Zimbabwe’s first satellite, ZimSat-1, and Uganda’s PearlAfricaSat-1, part of the BIRDS-5 constellation, were launched to the International Space Station (ISS) today, bringing Africa’s total launched satellites to 51. Both satellites are provisionally scheduled to be released from the Japanese Kibo module on 21 November 2022.
The launch is a milestone that will enhance mineral exploration and monitoring of environmental hazards and droughts. Additionally, it will aid in mapping human settlements and disease outbreaks, among other capabilities, in Zimbabwe. For Uganda, the multispectral camera mission will deliver photos with a 20-meter resolution to help with analyses of water quality, soil fertility, land use, and cover. In addition, by keeping an eye on the East African crude oil pipeline, the satellite will be crucial to the oil and gas business, and the data collected from the remote sensors to detect landslides and droughts will allow more precise weather forecasts.
The launch, initially scheduled for Sunday, November 6, 2022, and scrubbed due to a fire alarm at the launch site, occurred at the Mid-Atlantic Regional Spaceport at NASA’s Wallops Flight Facility aboard the Northrop Grumman (NG-18 Cygnus) commercial cargo resupply services to the International Space Station (ISS) on behalf of NASA. After the ISS receives the satellites, it will deploy them into orbit later.
The satellites are 1U educational and amateur radio mission CubeSats manufactured by the Kyushu Institute of Technology in Japan. Many experts consider the programme the first baby steps of the country’s fledgling space programme.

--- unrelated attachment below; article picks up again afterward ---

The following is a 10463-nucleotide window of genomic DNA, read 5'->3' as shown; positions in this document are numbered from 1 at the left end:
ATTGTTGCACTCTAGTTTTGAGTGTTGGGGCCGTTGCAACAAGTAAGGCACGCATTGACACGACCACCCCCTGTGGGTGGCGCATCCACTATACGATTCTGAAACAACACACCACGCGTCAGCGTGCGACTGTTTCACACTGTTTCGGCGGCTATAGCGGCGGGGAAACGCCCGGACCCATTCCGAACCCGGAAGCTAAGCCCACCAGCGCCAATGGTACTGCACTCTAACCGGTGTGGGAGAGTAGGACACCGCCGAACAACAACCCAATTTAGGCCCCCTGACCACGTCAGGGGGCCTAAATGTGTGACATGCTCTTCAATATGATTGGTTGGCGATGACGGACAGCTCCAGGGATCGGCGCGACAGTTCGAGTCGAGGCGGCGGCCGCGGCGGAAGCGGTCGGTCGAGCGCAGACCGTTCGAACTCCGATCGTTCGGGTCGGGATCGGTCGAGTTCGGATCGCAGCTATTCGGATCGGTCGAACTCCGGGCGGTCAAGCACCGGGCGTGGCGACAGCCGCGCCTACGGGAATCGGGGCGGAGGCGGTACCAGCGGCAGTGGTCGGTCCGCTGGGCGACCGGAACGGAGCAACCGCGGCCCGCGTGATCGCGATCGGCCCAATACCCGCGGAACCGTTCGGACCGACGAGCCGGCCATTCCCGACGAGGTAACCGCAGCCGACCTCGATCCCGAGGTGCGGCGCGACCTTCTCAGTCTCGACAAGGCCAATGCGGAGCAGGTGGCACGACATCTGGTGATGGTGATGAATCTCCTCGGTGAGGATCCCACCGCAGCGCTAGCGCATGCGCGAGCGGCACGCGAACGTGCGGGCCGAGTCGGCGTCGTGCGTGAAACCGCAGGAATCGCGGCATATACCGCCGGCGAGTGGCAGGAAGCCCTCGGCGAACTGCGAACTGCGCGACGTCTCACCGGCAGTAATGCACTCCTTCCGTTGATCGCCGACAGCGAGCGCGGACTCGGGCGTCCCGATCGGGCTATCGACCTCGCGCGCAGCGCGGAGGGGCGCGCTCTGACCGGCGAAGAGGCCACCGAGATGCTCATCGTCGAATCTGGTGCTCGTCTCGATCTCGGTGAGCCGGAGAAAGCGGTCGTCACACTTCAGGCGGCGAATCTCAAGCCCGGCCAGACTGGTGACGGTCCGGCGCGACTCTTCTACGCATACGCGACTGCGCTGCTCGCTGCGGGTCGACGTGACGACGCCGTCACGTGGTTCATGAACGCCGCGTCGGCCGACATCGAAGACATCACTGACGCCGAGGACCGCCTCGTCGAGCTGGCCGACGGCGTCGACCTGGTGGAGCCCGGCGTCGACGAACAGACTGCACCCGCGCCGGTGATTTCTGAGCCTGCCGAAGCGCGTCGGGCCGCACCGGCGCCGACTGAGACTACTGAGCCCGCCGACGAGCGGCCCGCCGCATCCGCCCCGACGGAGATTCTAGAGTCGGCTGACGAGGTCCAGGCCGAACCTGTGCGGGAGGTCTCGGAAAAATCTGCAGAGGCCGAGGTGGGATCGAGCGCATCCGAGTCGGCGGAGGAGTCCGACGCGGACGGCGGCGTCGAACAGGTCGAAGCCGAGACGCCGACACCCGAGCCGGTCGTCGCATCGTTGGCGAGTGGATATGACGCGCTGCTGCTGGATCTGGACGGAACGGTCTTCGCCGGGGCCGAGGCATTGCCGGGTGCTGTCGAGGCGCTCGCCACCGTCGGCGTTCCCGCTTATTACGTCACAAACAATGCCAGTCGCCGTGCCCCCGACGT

BIRDS-5 is a constellation of CubeSats, including PEARLAFRICASAT-1, the first satellite developed by Uganda; ZIMSAT-1, Zimbabwe’s first satellite; and TAKA from Japan, which consists of both 1U and 2U satellite configurations. In addition, BIRDS-5 performs multispectral observations of Earth using a commercial off-the-shelf camera and demonstrates a high-energy electronic measuring instrument. The statistical data collected could help distinguish bare ground from forest and farmland and possibly indicate the quality of agricultural growth.
The Birds satellite project is led by the Graduate school of Engineering of the Kyushu Institute of Technology, Japan to provide students from developing countries with hands-on training in satellite design, manufacture, and testing, and ultimately leading successful space programmes in their respective countries.
You can watch the launch via this link.
Ayooluwa Adetola is a writer and editor at Space in Africa. She loves to share scientific information using the simplest words possible. When she’s not in front of a screen, she can be found with her nose buried in a book.